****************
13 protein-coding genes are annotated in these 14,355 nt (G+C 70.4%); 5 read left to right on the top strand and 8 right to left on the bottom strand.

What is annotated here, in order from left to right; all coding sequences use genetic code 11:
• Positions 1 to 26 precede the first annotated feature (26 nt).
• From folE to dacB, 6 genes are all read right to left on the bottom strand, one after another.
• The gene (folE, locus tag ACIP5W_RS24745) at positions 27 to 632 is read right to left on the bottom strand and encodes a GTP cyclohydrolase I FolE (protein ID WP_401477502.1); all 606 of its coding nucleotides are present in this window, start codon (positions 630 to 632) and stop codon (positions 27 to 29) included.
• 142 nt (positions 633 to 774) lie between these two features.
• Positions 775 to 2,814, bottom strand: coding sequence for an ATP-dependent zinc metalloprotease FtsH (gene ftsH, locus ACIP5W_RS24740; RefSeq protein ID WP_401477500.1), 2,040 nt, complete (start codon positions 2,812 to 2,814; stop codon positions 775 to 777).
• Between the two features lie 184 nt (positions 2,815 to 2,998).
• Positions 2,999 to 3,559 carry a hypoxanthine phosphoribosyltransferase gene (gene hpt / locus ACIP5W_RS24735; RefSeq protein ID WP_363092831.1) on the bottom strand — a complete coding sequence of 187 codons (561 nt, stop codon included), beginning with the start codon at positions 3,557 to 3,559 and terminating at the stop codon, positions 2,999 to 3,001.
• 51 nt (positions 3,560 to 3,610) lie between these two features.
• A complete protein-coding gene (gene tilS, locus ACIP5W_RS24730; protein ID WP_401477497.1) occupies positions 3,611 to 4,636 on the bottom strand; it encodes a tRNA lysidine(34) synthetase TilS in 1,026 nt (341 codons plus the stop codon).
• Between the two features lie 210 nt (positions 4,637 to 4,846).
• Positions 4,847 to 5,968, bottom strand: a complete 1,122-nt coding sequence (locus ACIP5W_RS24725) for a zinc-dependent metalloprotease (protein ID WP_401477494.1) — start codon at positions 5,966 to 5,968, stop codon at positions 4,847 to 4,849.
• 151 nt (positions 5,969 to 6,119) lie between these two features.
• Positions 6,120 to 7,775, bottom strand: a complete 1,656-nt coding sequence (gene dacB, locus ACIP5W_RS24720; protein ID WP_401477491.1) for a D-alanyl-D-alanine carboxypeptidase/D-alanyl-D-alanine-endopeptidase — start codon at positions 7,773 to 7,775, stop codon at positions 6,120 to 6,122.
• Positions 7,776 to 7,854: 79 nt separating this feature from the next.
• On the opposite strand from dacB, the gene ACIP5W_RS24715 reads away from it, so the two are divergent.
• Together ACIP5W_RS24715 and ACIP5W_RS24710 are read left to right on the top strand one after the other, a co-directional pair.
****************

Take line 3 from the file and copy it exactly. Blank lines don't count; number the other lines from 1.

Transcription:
• Positions 1 to 26 precede the first annotated feature (26 nt).